Synergy of In Situ and Satellite Ocean Observations in Determining Meridional Heat Transport in the Atlantic Ocean

Shenfu Dong, Gustavo Goni, Ricardo Domingues, Francis Bringas, Marlos Goes, Jonathan Christophersen, Molly Baringer

Research output: Contribution to journalArticlepeer-review


The meridional overturning circulation (MOC) is a major driver in global redistribution of heat, which modulates global climate and weather. Altimeter sea surface height measurements and in situ hydrographic data are combined in this work to derive monthly synthetic temperature and salinity (T/S) profiles along zonal transbasin sections in both the North (26.5°N) and South (20°S, 25°S, 30°S, and 35°S) Atlantic Ocean since 1993, which are then used to estimate the MOC and meridional heat transport (MHT). Consistent with previous studies, the results indicate that the MHT is highly correlated with the MOC at all five latitudes. At 26.5°N the mean MHT from synthetic profiles (1.09 ± 0.21 PW) is slightly lower than that from the RAPID-MOCHA-WBTS array (1.20 ± 0.28 PW), but their interannual variabilities show good agreements. Both the geostrophic and Ekman components contribute significantly to the MHT variability, with the geostrophic component dominating during 1993–2004 and the Ekman component dominating during 2005–2014. In the South Atlantic, the MHT seasonal cycle strengthens southward from 20°S to 34.5°S. On interannual time scale, the MHT at 20°S and 25°S experiences larger variations than that at 30°S and 34.5°S, in part due to the fact that the geostrophic and Ekman components work together to strengthen the MHT changes, while they tend to work against each other at 30°S and 34.5°S. Results shown here suggest that integrating data from different observing platforms provides better means to estimate the MOC and MHT in near real time.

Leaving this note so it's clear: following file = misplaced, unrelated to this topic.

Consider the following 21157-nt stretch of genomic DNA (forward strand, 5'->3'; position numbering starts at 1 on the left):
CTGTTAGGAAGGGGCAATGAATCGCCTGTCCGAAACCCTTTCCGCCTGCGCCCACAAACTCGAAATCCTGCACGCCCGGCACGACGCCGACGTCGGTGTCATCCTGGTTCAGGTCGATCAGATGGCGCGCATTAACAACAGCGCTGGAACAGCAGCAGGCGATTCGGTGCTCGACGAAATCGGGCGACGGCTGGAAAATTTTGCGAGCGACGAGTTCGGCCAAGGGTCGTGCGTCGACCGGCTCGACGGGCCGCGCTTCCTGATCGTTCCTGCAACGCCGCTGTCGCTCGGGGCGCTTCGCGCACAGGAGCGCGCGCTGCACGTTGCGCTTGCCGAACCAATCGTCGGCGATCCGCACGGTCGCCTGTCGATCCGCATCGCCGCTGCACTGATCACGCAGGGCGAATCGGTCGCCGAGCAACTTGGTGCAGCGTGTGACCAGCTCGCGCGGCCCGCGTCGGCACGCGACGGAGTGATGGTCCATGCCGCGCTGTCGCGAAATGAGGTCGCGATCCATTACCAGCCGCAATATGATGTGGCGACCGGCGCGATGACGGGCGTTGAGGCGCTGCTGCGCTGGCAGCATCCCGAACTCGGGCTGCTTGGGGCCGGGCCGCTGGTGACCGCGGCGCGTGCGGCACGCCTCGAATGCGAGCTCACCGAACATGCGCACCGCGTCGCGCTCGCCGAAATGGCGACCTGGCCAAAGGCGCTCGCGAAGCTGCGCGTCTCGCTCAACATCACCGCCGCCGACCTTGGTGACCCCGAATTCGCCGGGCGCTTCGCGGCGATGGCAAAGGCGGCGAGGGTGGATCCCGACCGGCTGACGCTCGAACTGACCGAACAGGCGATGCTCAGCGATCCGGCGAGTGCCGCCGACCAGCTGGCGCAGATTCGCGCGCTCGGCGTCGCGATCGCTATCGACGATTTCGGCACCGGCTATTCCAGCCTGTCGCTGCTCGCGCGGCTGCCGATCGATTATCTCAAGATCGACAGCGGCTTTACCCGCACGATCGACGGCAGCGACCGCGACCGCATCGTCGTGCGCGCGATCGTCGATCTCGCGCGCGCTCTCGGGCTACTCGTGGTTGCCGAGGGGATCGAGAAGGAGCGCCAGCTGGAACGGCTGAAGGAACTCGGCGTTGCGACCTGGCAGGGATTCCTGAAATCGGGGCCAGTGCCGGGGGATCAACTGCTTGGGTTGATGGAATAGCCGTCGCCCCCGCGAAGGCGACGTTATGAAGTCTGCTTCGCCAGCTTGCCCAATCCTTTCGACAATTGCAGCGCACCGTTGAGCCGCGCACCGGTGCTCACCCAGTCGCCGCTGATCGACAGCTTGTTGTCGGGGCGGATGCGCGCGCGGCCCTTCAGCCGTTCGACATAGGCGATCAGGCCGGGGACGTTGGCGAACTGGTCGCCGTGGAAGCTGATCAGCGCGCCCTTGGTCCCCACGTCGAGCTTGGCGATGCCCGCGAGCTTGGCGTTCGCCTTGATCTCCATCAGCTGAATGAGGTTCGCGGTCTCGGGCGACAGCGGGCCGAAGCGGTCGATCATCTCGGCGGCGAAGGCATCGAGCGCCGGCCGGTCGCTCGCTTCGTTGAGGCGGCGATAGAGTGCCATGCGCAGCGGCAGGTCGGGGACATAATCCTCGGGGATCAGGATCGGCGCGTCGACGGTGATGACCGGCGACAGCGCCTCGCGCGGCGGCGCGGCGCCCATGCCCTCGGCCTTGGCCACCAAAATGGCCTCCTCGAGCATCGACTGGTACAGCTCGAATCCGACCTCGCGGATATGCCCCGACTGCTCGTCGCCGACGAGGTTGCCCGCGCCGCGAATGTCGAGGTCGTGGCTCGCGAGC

Original languageEnglish (US)
Article numbere2020JC017073
JournalJournal of Geophysical Research: Oceans
Issue number4
StatePublished - Apr 2021


  • Atlantic Ocean
  • in situ and satellite observations
  • meridional heat transport
  • meridional overturning circulation

ASJC Scopus subject areas

  • Geochemistry and Petrology
  • Geophysics
  • Earth and Planetary Sciences (miscellaneous)
  • Space and Planetary Science
  • Oceanography


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